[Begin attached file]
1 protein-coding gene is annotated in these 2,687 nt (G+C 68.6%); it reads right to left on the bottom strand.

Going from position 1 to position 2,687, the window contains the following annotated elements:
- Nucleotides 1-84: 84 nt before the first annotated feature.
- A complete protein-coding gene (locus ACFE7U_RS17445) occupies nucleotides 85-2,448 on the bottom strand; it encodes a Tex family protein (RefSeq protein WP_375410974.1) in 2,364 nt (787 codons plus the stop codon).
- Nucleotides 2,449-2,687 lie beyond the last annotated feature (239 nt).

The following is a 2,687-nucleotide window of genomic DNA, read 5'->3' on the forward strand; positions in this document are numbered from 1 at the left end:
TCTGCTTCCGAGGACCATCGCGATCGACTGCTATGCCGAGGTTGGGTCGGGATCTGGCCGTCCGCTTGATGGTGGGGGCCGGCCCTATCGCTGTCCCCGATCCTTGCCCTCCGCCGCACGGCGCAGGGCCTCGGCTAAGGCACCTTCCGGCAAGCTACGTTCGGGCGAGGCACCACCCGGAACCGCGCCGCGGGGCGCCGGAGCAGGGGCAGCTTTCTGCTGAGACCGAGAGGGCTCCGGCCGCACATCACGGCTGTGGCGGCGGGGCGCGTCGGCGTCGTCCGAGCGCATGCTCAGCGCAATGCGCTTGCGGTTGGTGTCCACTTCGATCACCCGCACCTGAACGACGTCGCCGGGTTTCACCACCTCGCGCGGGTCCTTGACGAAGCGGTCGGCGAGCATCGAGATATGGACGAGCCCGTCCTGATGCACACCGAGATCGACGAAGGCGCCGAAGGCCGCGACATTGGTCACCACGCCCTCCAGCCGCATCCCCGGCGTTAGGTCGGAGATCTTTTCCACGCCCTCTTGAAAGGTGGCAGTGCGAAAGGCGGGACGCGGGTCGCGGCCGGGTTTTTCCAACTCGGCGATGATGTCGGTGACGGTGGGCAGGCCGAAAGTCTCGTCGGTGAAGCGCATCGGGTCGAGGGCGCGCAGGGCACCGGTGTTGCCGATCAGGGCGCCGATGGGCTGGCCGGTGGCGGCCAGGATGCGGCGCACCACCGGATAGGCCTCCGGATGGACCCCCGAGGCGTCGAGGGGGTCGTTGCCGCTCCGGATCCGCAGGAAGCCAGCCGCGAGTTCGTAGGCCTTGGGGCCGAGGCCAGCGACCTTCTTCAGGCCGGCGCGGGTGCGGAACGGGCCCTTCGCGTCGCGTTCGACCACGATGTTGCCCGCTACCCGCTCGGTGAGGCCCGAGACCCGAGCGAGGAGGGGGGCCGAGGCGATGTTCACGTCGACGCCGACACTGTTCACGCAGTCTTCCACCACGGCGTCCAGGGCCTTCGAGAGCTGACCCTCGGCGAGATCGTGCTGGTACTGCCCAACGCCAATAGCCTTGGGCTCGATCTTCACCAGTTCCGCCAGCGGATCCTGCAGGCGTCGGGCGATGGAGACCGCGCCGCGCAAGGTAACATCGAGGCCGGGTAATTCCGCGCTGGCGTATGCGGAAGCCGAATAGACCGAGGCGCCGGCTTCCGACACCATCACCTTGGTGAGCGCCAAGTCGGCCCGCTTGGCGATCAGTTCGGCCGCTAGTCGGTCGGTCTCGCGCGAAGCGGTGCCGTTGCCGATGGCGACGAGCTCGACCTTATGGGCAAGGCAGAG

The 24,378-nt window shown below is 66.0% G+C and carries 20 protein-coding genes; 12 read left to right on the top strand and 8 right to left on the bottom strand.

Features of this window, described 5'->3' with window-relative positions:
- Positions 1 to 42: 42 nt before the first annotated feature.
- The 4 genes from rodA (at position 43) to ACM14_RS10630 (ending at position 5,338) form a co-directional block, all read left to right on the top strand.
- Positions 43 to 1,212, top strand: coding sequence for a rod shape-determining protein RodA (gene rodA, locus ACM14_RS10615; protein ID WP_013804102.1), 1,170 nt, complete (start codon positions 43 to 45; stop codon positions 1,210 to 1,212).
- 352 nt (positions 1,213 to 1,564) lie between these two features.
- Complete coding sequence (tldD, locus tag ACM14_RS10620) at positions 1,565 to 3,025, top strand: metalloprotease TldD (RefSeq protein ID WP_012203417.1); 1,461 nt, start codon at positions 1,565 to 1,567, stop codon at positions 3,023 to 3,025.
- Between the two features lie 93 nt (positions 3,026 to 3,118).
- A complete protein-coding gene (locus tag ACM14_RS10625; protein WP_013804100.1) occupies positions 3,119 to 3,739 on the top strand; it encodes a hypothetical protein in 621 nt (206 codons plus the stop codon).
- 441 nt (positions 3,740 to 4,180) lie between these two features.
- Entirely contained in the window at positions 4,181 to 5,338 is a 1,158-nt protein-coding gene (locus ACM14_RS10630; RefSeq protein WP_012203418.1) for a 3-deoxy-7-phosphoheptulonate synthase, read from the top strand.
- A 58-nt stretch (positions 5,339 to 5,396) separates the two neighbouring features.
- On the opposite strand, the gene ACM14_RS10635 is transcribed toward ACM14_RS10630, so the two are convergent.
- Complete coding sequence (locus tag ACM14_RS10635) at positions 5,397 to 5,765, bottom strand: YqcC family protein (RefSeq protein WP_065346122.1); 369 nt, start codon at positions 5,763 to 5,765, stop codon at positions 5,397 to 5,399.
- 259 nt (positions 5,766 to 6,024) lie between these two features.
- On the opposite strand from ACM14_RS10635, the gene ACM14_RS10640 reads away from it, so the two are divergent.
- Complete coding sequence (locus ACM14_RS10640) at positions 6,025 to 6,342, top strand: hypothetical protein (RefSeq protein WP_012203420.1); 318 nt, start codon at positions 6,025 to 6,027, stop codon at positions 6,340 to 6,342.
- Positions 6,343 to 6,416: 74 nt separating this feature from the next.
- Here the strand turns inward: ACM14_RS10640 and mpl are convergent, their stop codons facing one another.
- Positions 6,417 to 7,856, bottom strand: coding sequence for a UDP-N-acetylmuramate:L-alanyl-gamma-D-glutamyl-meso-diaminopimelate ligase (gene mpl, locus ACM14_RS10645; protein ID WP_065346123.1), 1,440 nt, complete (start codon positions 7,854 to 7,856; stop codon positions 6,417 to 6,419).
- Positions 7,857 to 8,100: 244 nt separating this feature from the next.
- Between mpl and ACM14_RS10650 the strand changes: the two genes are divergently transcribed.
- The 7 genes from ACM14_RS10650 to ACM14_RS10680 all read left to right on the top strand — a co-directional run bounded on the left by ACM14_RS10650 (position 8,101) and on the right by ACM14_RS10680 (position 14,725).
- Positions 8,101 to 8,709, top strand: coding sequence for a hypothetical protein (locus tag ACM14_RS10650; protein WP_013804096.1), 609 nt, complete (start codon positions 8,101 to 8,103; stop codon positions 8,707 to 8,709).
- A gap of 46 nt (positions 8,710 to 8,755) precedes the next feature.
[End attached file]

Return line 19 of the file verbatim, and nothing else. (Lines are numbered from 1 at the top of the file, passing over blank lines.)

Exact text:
- A 58-nt stretch (positions 5,339 to 5,396) separates the two neighbouring features.